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Unrequited Love

Anyone who has read my blogs knows that I love pulling lines from movies where the story line reflects real life. In the movie, The Holiday, Kate Winslet’s character is narrating the opening scene discussing different types of love. She defines, “unrequited love” as where one person loves another who, “can not and will not love you back.” Another blogger writes that unrequited love is, “a humiliating and cruel experience that can strip you of your dignity and self-respect.”

As a therapist, it’s very sorrowful to watch this type of love walk into your counseling office and know in your heart you can do nothing to save the poor wretched soul who is falling to pieces, while the disconnected spouse sits calmly nearby and has nothing to give. Fortunately, there ARE things the “pour soul” can do to change their circumstances, but that requires action on their side of the problem. Sadly, when so

meone is so deeply and miserably “in love” with, and so invested in pursuing and blaming another, they are unable to see or hear how to stop the pain. Some continue to come back to counseling, sobbing uncontrollably, screaming in frustrated anger, and bleed misery–for years. All the while, nothing changes.

I have seen this theme recently with women who have been married in this type of marriage for 20+ years. Every one of the women I’ve seen living these scenarios were abused (physically, sexually, emotionally) as children by their fathers or significant family members. Often, they are repeating the type of “committed” love they witnessed in their parent’s marriage. Most often, they are trying to get their needs met through unhealthy pursuit of a fantasy. Usually, they fear abandonment, and so are trying to control the feared outcome (abandoned again) by “loving more.” But there can never be enough love, because what they really need is to be loved back, and that’s just not happening.

So, what do I tell these women when they come to see me? I show them over, and over, and over, and over again who they are in God’s eyes. I share a perspective with them: The Bible says God created us “in his image,” meaning, we are mirror images of him. God knows us as we were created to be: “wonderfully made,” “marvelous” and all we are expected to do is “know” it. So, the beginning of change happens when we begin to believe in ourselves as God’s creation.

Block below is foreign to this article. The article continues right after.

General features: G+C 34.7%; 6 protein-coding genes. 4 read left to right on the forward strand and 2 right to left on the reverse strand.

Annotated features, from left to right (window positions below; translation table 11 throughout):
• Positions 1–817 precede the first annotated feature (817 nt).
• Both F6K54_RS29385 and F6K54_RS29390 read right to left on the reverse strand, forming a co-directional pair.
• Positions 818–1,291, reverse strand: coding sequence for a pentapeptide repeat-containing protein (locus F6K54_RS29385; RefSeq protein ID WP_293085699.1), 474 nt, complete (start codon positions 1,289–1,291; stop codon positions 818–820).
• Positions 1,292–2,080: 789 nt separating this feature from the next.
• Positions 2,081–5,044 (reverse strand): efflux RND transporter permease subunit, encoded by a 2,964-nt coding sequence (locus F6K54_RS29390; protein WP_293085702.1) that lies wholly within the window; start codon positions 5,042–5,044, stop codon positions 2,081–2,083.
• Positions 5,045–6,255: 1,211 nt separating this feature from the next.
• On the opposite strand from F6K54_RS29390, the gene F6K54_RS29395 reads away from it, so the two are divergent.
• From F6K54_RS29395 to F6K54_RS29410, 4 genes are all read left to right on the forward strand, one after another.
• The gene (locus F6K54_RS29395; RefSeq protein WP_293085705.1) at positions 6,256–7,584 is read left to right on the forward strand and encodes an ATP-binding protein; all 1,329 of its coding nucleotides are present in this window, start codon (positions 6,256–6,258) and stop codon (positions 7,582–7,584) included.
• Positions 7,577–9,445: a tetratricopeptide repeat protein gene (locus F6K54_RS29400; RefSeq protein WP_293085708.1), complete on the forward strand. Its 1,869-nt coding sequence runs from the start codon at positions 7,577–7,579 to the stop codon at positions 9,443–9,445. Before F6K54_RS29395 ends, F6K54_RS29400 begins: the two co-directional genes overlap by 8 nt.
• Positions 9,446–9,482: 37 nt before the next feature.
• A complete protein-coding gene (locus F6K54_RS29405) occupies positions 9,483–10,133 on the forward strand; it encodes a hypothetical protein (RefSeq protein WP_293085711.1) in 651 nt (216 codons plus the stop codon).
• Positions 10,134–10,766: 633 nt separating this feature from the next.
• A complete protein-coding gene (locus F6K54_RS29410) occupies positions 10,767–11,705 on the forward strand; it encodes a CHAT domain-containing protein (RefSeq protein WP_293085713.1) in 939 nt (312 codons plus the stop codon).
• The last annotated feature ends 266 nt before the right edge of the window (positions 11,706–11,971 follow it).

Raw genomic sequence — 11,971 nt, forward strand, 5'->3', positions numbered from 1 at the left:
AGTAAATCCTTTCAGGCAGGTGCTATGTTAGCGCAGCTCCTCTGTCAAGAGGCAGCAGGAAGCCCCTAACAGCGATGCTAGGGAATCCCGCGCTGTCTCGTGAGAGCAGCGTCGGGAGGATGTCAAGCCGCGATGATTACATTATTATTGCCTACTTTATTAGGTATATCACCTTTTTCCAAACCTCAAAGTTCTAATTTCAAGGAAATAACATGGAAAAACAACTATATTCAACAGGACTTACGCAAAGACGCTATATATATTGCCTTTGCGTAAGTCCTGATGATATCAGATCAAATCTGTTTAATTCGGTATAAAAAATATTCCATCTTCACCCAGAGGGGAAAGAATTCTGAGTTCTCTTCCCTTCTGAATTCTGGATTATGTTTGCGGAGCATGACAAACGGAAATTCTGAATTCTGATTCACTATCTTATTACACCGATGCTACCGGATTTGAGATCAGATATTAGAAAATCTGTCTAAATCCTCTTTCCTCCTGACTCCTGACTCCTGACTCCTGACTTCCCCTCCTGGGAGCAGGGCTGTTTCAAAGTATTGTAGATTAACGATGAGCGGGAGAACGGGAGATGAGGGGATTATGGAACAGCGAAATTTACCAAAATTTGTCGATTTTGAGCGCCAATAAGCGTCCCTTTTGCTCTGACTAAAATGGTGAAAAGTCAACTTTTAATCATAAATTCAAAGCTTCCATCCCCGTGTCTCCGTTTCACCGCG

I will praise you, for I am fearfully and wonderfully made; marvelous are your works, and that my soul knows very well.” Psalm 139.14

Secondly, I listen to their hurts and give their pain a safe place to be expressed. And once they’ve come to a place of acceptance, I ask them to let the past go because the past will continue to torture them as long as they let it.

“Forget the former things, do not dwell on the past.” Isaiah 43:18

I help them reach a place where they can begin to forgive themselves for all the pain they have experienced, caused, and to forgive others as well. Forgiveness is not forgetting. Forgiveness is not for the other person’s benefit. It is for the one doing the forgiving so healing can begin to take place. This is the only way they will be able to find closure and move on.

“Bear with each other and forgive whatever grievances you may have against one another. Forgive as the Lord forgave you.” Colossians 3:13.

And finally, I offer them hope and encouragement that they can love again. Love is who God is, and love is what we were created to do. Unrequited love is not the love God designed; God loved us FIRST, and God continues to love us.

“This is my commandment, that you love one another as I have loved you.” John 15:12

If you have found yourself in an unrequited love affair, please, please, please seek help. You are living a dream you dream alone. Call Encouragers Counseling & Training Centers and learn the truth about what REAL love is and how you too can have it.

“And you will know the truth, and the truth will set you free.” John 8:32

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